Go on, ask me about the snake. About the pit viper that almost bit the Other Englishman while we climbed the knife edge to Hoshi-Ana-dake. How we stole into the off-limits climbing route in the early hours of the morning, and threaded our rope up its black walls. About the bunch of wilting flowers stuffed into a rappel sling, an offering to some departed loved one who broke on the rocks below.
Or ask about the volcanic cones of Kirishima in Kyushu, and how they smoked gently in the late autumn sun. The turquoise lakes that glint in the calderas. Of climbs though stunted groves of shimmering birch trees and over iron red pumice, to stare into the sheer maw of these holes in the earth’s crust.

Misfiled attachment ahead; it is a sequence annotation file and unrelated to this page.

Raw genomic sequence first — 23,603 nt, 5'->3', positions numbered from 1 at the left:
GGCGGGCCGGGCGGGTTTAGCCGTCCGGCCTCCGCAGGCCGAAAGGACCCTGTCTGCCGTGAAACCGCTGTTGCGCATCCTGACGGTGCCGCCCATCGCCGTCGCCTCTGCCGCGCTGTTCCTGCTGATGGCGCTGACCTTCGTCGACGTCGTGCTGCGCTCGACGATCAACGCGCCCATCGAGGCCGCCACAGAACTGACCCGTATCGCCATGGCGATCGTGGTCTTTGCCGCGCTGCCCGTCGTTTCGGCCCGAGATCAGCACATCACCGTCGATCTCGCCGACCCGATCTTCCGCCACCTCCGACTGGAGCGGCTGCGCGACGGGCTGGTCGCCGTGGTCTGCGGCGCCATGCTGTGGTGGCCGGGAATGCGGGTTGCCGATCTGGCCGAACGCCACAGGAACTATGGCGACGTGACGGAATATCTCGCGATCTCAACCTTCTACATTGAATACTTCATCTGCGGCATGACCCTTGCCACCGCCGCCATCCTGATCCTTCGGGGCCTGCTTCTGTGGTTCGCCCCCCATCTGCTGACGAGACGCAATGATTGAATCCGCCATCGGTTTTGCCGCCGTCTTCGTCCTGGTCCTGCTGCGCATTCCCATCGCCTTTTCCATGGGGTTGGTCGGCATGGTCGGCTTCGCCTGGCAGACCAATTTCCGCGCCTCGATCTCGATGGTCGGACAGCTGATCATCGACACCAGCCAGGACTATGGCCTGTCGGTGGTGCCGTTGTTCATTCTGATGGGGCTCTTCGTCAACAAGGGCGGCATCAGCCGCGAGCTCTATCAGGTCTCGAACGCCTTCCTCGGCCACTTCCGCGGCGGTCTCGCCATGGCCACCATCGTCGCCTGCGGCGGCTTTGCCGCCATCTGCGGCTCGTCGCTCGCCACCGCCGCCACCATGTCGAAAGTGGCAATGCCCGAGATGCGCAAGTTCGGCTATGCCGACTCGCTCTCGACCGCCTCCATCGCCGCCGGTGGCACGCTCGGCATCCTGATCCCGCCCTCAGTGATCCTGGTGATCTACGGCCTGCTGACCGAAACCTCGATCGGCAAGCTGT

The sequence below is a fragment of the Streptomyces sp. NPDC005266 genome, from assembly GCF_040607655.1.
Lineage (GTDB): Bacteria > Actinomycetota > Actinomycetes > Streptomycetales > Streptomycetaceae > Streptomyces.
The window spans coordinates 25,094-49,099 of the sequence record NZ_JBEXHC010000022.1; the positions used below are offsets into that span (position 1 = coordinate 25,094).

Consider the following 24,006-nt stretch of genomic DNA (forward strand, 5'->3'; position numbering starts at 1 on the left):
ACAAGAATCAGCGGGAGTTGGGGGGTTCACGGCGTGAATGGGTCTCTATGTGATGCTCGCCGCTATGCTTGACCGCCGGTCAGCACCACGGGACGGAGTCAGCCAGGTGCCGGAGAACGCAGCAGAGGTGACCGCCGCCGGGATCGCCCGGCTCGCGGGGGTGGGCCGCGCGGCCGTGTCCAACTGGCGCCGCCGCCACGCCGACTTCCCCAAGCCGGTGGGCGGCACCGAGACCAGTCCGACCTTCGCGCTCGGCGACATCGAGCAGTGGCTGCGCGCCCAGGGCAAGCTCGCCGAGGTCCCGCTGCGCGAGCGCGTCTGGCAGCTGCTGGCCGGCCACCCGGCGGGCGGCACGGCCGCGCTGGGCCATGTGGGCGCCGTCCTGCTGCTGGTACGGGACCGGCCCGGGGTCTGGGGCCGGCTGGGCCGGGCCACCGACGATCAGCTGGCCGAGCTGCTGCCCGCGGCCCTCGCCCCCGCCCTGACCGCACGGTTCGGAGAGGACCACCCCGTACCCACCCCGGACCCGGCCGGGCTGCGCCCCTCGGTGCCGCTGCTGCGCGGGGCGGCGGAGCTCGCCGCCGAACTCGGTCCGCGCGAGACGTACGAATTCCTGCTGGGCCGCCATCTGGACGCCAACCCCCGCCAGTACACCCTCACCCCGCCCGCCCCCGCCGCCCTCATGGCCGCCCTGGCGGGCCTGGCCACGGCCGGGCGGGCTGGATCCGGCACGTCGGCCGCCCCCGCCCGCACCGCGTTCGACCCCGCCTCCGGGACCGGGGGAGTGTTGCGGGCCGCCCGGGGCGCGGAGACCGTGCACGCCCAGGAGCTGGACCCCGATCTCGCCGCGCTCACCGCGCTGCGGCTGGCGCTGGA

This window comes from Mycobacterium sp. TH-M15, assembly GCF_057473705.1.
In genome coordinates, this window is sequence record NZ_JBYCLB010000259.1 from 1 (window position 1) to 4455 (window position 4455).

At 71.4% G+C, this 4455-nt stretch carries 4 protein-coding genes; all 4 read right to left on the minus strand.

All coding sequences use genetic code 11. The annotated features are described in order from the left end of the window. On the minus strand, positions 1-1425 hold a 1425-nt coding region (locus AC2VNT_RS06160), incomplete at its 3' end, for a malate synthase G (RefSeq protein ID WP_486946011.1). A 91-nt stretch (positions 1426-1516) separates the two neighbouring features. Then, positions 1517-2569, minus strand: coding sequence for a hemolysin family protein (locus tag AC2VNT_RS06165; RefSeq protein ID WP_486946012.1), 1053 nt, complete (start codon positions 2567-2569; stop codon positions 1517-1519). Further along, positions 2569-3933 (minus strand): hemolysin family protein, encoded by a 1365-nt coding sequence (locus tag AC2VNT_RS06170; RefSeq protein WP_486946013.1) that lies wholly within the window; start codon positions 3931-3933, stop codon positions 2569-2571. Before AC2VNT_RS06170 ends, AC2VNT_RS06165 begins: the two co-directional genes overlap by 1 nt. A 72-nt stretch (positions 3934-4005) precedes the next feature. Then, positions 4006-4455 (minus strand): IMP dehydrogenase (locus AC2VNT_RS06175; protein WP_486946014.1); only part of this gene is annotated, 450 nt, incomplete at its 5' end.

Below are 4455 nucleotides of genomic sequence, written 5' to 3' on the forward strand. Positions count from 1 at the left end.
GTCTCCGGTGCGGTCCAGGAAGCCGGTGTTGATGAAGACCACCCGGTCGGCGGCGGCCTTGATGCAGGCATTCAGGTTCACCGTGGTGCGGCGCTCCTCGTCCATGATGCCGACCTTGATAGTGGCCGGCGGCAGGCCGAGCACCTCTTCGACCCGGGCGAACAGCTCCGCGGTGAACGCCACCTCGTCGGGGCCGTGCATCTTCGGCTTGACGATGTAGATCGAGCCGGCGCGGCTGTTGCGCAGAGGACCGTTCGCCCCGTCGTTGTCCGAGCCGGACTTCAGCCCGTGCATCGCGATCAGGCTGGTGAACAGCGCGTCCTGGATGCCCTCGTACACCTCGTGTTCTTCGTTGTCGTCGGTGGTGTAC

Maybe ask too for the tale of a pre-dawn ascent under a planetarium sky, on a holy volcano where the gods of Japan first descended in myth. And how we crested the peak to meet the dawn of a new day, the sun surging from a boiling sea of cloud below. Or of the lightning that strafed the ridge of Mt Sobo and kept us cowering in the valley below. The climbs through soundless forests in the night, dissolving ourselves in the thin beam of our headlamps until we could no longer remember who or how we were.
We’ve seen so much. One day I’ll tell you about all this.